Overview, Images
Slo Collective, what ties us apart, 2022, 16mm short films, 17min. Courtesy the artists.

what ties us apart

slo - Ranima Montes, Gabriel Francis, Kalu Oji, Mimo Mukii & Ivy Mutuku., Helena Inez Abapo, Panda Wong

12–29 Oct 2022

what ties us apart is the debut exhibition from film collective slo. This show is a collection of work that responds to memories over distance. How malleable they become as we stretch their significance. Something steadfast can disintegrate after a moment, but in the same breath, changed context can allow for growth. Each work delves into nuanced movements of grief and connection.

A considered collaborative work, this show is made up of artists responding to the prompt in their respective mediums with each work standing on their own, but experienced best together.

Two 16mm films, The fish that ties its body in knots (dir. Ranima Montes) and What’s in a Name? (dir. Kalu Oji) reflect on Panda Wong’s contrapuntal poem, radiance every day. The space is completed with Helena Inez Abapo’s interactive installation, ∞ chairs, physically embodying the themes of “what ties us apart”.

Slo is made up of filmmakers, Ivy Mutuku, Kalu Oji, Mimo Mukii, Ranima Montes and Gabriel Francis. Together they write lines to be imagined and memorised for the screen.

The featured works are:

The fish that ties its body in knots (dir, Ranima Montes|prod, Mimo Mukii & Ivy Mutuku | dop, Gabriel Francis)
Dreams blend with myth and memories, when Poling and Ligaya remember their estranged older sister. 

In the Philippines, the anting anting or “lucky amulet” can be the tangible reason for the unknown. Usually gifted, they protect you from danger, but they can also be found, chanced upon or gained. Grief is intangible as is memory. I wanted to make a film out of memories, that delves into how broken familial ties can leave a lasting invisible impression. From this grief, we make new memories in our dreams. We make new worlds in films to make these memories feel real. A cyclical practice to untie the knots we each carry.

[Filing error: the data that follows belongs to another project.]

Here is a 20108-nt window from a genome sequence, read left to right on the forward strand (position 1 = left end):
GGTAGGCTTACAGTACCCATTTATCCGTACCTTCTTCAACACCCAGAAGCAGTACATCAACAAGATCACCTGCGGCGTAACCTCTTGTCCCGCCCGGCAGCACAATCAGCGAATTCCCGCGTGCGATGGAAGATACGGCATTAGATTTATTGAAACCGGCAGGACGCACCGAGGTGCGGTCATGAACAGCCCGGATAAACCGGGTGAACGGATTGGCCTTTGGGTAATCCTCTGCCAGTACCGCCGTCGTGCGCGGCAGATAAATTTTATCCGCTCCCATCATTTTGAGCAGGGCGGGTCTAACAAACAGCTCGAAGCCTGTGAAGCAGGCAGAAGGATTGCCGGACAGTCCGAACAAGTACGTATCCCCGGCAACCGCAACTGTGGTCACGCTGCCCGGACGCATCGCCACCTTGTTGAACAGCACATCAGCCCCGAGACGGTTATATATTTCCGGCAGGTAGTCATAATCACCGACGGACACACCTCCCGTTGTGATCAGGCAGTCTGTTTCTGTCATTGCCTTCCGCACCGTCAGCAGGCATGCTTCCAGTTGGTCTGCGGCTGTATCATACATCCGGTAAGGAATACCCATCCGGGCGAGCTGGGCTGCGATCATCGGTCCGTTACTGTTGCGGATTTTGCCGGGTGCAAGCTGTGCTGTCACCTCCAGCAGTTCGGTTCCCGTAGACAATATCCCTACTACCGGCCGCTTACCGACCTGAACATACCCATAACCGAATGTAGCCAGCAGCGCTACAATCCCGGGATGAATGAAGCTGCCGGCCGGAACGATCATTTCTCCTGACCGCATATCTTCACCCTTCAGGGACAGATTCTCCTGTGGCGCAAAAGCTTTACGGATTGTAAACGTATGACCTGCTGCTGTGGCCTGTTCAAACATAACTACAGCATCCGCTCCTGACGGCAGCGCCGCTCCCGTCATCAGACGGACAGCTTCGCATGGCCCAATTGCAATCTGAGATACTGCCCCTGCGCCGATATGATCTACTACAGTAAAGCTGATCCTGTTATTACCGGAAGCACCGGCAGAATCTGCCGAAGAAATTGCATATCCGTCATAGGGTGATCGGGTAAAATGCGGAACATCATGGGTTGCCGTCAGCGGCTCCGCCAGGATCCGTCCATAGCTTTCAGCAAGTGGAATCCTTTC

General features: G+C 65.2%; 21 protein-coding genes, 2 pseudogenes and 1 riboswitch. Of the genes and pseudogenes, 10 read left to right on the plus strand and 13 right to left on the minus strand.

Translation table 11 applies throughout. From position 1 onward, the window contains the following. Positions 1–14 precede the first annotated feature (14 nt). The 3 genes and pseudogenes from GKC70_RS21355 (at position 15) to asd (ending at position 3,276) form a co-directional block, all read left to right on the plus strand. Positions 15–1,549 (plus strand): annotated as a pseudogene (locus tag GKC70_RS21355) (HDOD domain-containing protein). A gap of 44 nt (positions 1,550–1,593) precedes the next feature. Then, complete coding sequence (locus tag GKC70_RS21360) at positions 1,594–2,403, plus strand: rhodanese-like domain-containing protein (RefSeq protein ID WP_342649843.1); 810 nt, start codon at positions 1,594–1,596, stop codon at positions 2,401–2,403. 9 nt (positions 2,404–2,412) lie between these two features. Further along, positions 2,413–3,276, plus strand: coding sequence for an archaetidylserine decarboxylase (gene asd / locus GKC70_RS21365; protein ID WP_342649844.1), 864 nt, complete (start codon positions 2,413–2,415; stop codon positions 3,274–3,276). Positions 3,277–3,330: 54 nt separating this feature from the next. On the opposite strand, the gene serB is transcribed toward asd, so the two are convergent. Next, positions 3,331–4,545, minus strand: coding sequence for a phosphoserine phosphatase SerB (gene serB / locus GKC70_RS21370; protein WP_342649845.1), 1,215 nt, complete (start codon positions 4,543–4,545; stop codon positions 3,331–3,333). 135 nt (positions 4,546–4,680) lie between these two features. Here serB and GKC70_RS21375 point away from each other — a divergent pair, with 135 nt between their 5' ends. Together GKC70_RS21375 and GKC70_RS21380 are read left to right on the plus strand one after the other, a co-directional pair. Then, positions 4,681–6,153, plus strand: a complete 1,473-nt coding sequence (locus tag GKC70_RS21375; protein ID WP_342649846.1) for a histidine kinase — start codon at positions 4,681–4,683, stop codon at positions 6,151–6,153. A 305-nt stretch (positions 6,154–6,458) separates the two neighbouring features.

What’s in a Name?’ (dir, Kalu Oji |prod, Mimo Mukii & Ivy Mutuku | dop, Gabriel Francis)
Whilst being interviewed for a larger documentary, a young couple rediscover fractures from a forgotten history. 

‘What’s in a Name?’ is an experiment in genre, performance and process. Working closely with actors Faro Musodza and Makwaya Masudi, we built the scenes and characters over a series of weekend workshops. I knew from the outset that I wanted to play with form – to reimagine the ‘mockumentary’ genre and to capture a sharp shift in tone within a single conversation. Somewhere between reality TV and melodrama, the improvisational nature of this approach produces a film that is reactive, encouraging the audience to engage with the characters as if they were another body in the room.

radiance every day
(poem, Panda Wong)
A contrapuntal poem exploring grief & memory, which can be read three ways: the right and left columns as individual poems, or both columns together as a whole poem.

∞ chairs
(8 found chairs, ribbon, Helena Inez Abapo)
A gathering of eight collected chairs, tied together with satin ribbon. Guests are invited to sit and move the chairs to view artworks as they please.

Download Exhibition Text
Onsite, Exhibition
Opening: 20 Oct 2022, 7am–9am

This program takes place on the land of the Wurundjeri people of the Kulin Nation. We recognise that sovereignty was never ceded - this land is stolen land. We pay respects to Wurundjeri Elders, past, present and emerging, to the Elders from other communities and to any other Aboriginal or Torres Strait Islanders who might encounter or participate in the program.

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The Nicholas Building

Room 14, Level 7, 37 Swanston Street

Melbourne, Victoria, 3000

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Working on unceded sovereign land of the Wurundjeri and Boon Wurrung people of the Kulin Nation, Blindside pays respect to Elders, past, present and emerging.